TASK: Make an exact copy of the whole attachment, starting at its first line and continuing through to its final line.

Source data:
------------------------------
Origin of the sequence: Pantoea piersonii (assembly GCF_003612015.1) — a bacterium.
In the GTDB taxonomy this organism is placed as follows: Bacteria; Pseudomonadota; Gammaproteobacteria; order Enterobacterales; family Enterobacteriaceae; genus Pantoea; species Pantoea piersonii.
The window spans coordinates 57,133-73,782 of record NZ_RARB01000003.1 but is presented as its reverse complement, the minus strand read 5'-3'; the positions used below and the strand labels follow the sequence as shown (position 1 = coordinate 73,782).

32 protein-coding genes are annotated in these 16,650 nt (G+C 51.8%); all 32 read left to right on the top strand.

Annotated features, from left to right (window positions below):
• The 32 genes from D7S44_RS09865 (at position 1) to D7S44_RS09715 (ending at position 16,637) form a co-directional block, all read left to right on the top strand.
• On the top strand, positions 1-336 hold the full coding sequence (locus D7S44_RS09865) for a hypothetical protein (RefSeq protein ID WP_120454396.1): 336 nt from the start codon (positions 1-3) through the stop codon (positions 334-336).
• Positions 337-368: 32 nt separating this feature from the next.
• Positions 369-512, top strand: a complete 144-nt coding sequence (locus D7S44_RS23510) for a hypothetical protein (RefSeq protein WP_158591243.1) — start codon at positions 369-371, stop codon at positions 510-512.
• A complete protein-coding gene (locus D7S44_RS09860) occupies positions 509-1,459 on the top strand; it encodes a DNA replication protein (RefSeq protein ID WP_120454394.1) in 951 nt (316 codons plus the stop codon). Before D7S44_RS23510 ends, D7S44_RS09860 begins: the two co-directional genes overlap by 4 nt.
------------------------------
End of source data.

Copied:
Origin of the sequence: Pantoea piersonii (assembly GCF_003612015.1) — a bacterium.
In the GTDB taxonomy this organism is placed as follows: Bacteria; Pseudomonadota; Gammaproteobacteria; order Enterobacterales; family Enterobacteriaceae; genus Pantoea; species Pantoea piersonii.
The window spans coordinates 57,133-73,782 of record NZ_RARB01000003.1 but is presented as its reverse complement, the minus strand read 5'-3'; the positions used below and the strand labels follow the sequence as shown (position 1 = coordinate 73,782).

32 protein-coding genes are annotated in these 16,650 nt (G+C 51.8%); all 32 read left to right on the top strand.

Annotated features, from left to right (window positions below):
• The 32 genes from D7S44_RS09865 (at position 1) to D7S44_RS09715 (ending at position 16,637) form a co-directional block, all read left to right on the top strand.
• On the top strand, positions 1-336 hold the full coding sequence (locus D7S44_RS09865) for a hypothetical protein (RefSeq protein ID WP_120454396.1): 336 nt from the start codon (positions 1-3) through the stop codon (positions 334-336).
• Positions 337-368: 32 nt separating this feature from the next.
• Positions 369-512, top strand: a complete 144-nt coding sequence (locus D7S44_RS23510) for a hypothetical protein (RefSeq protein WP_158591243.1) — start codon at positions 369-371, stop codon at positions 510-512.
• A complete protein-coding gene (locus D7S44_RS09860) occupies positions 509-1,459 on the top strand; it encodes a DNA replication protein (RefSeq protein ID WP_120454394.1) in 951 nt (316 codons plus the stop codon). Before D7S44_RS23510 ends, D7S44_RS09860 begins: the two co-directional genes overlap by 4 nt.